Why we need to see changes in support for disabled people in work

Today we are publishing the findings of a poll which asked disabled people about their experiences of looking for work and being in employment. 58 per cent of disabled people have felt at risk of losing their job because of their impairment.

Tomorrow new statistics will be published that will unveil the size of the disability employment gap. This is the difference between the employment rate of disabled people and non-disabled people, which has remained at around 30 percentage points for over a decade.

The Green Paper on Work, Health and Disability was launched in October and outlines the Government’s thinking about the future of employment support. The accompanying consultation provides an excellent opportunity to feedback on the document and shape future Government policy but closes at the end of the week.

New findings on disabled people’s experiences in the workplace

We surveyed over 200 working-age disabled adults in employment and uncovered that 58 per cent of disabled people have felt at risk of losing their job because of their impairment. To address this, we would like to see Government introduce a new flexible approach towards sick leave and the Equality and Human Rights Commission publish a new code of practice on workplace adjustments.

Text reads: Fifty eight percent of disabled people have felt at risk of losing their job because of their disability
Source: Scope polling of 216 working age disabled adults in employment in England, December 2016

Our research also unearthed how one in five disabled people surveyed (18 per cent) had requested support or an adjustment but their employer didn’t provide them. Employers are legally required to try and make adjustments to support disabled people in the workplace. One in four disabled people (24 per cent) say their current employer does not support them to do their job.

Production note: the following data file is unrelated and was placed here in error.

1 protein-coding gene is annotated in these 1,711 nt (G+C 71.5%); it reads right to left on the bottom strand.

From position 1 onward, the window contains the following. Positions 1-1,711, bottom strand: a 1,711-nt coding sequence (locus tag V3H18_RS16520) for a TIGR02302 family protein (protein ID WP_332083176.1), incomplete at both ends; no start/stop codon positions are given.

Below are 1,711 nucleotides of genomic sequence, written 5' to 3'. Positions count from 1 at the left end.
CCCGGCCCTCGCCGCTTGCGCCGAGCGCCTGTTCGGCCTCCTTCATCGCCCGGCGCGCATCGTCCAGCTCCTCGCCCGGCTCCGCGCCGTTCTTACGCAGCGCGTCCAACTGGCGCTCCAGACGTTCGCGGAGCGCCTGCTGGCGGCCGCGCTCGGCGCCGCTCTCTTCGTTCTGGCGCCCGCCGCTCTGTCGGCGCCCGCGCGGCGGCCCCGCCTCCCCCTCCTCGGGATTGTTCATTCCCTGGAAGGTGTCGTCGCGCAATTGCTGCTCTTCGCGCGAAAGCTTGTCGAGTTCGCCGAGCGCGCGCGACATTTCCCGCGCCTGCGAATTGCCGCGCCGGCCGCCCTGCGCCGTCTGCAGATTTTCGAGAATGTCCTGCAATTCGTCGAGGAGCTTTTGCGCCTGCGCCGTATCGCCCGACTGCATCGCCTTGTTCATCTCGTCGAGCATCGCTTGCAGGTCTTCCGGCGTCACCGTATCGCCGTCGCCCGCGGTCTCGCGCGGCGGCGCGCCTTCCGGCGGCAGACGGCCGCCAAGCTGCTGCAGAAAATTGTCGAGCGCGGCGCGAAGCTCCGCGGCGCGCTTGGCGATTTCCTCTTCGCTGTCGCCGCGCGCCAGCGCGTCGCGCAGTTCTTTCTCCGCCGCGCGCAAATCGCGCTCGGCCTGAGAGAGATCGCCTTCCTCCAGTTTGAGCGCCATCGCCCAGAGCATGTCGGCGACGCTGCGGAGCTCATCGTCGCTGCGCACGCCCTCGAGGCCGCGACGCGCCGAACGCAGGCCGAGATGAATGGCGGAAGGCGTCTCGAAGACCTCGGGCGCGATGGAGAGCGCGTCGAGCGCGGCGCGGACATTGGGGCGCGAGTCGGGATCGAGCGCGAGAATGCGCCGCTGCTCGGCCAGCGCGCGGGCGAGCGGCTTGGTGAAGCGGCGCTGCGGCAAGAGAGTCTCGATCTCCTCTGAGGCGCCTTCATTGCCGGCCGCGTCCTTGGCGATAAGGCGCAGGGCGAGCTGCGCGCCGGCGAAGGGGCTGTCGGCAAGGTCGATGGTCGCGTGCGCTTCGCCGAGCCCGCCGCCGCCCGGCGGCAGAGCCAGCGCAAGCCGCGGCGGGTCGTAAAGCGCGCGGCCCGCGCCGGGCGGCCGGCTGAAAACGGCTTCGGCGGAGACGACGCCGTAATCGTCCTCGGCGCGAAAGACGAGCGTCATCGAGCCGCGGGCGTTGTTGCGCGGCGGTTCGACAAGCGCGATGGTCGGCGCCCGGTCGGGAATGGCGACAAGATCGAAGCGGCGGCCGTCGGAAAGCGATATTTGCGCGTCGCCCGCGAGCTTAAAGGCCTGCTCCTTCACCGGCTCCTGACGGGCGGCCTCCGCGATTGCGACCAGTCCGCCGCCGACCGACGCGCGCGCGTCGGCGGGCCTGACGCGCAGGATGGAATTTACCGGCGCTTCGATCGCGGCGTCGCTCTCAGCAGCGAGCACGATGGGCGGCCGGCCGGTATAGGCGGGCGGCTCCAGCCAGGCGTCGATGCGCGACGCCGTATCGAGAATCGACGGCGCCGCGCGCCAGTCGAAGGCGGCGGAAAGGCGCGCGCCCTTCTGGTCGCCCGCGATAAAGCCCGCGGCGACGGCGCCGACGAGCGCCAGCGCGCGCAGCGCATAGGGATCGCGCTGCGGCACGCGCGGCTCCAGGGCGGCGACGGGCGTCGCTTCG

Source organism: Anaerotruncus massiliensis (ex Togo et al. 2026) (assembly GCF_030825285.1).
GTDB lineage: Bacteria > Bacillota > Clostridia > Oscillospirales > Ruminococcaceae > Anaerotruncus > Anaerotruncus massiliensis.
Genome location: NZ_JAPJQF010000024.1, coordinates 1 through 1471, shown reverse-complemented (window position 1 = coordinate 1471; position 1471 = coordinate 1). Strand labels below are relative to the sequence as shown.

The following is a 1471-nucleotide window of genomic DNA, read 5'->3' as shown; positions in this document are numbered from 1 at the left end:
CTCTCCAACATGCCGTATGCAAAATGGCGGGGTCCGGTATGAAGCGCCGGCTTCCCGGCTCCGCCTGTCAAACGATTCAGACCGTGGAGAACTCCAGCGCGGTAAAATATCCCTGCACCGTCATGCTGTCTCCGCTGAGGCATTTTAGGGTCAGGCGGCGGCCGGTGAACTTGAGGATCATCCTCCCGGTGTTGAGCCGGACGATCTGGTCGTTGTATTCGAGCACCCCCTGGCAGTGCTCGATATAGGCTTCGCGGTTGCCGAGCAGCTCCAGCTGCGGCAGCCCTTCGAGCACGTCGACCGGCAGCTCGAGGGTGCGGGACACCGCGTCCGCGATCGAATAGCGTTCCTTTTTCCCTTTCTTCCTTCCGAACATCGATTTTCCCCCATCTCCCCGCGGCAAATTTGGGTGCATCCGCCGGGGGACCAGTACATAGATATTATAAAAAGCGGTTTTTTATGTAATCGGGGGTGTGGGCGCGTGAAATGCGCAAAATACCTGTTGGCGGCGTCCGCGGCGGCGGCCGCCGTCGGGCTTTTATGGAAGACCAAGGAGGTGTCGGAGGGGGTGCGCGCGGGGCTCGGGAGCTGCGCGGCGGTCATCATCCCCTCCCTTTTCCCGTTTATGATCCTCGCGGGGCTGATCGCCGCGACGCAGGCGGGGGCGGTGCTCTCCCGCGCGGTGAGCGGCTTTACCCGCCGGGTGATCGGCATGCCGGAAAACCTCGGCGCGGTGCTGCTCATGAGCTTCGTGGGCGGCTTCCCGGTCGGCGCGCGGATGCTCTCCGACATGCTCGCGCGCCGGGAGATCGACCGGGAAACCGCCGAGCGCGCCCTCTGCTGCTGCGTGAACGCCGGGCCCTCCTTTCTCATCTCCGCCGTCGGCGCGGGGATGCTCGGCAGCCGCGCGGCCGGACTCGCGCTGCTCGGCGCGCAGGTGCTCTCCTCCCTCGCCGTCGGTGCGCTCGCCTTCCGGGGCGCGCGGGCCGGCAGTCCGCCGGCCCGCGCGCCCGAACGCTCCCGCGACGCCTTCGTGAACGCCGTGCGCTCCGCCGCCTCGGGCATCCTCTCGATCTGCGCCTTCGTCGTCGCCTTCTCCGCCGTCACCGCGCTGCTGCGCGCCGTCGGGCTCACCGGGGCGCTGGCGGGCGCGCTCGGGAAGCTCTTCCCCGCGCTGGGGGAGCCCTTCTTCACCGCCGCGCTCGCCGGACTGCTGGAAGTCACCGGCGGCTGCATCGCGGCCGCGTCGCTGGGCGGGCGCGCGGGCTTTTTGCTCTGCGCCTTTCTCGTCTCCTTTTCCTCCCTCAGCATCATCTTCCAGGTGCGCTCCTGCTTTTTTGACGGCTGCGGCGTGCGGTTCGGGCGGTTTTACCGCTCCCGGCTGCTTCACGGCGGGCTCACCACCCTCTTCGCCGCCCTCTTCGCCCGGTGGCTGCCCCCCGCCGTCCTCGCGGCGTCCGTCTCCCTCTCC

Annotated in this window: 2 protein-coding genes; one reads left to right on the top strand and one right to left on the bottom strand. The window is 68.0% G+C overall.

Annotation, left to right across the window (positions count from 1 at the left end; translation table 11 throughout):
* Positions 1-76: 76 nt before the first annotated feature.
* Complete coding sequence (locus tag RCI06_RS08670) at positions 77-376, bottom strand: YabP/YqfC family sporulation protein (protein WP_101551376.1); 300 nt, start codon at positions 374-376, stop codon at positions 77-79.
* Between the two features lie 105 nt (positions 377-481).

Scope would like to see schemes which support disabled people in work, such as Access to Work, better funded and publicised so that employees and employers are more aware of their benefits.

Workplace bullying or harassment

Text reads: 53 per cent of disabled people have experienced bullying or harassment at work
Source: Scope polling of 216 working age disabled adults in employment in England, December 2016

Our research revealed that 53 per cent of disabled people have experienced bullying or harassment at work, 21 per cent of disabled people had been bullied by colleagues and 27 per cent had experienced bullying from their employer. One in five (21 per cent) go as far as not disclosing their disability to employers, whilst one in eight (13 per cent) of those disabled people we spoke to felt they had been overlooked for a promotion.

Government are rightly focussed on removing barriers to get more disabled people into work, but the barriers that prevent people from progressing and advancing their careers, once in work, must also be addressed. The Green Paper highlights the importance of working closer with employers and changing attitudes towards disability, so it’s important the Government improve conditions for disabled people in the workplace.

Government consultation on disability employment 

Scope want to see the Government deliver on its commitment to halve the disability employment gap and to deliver a strategy that tackles the barriers disabled people face to entering, staying and progressing in work.

The Green Paper is an opportunity for disabled people to share experiences of being in and out of work and feedback on the Government’s plans. At Scope, we think there remains a huge amount of work to be done to tackle the barriers disabled people face entering and staying in work. It’s vital that the whole Government now listens to disabled people’s views on how to do this.

Read more about how you can respond to the Green Paper consultation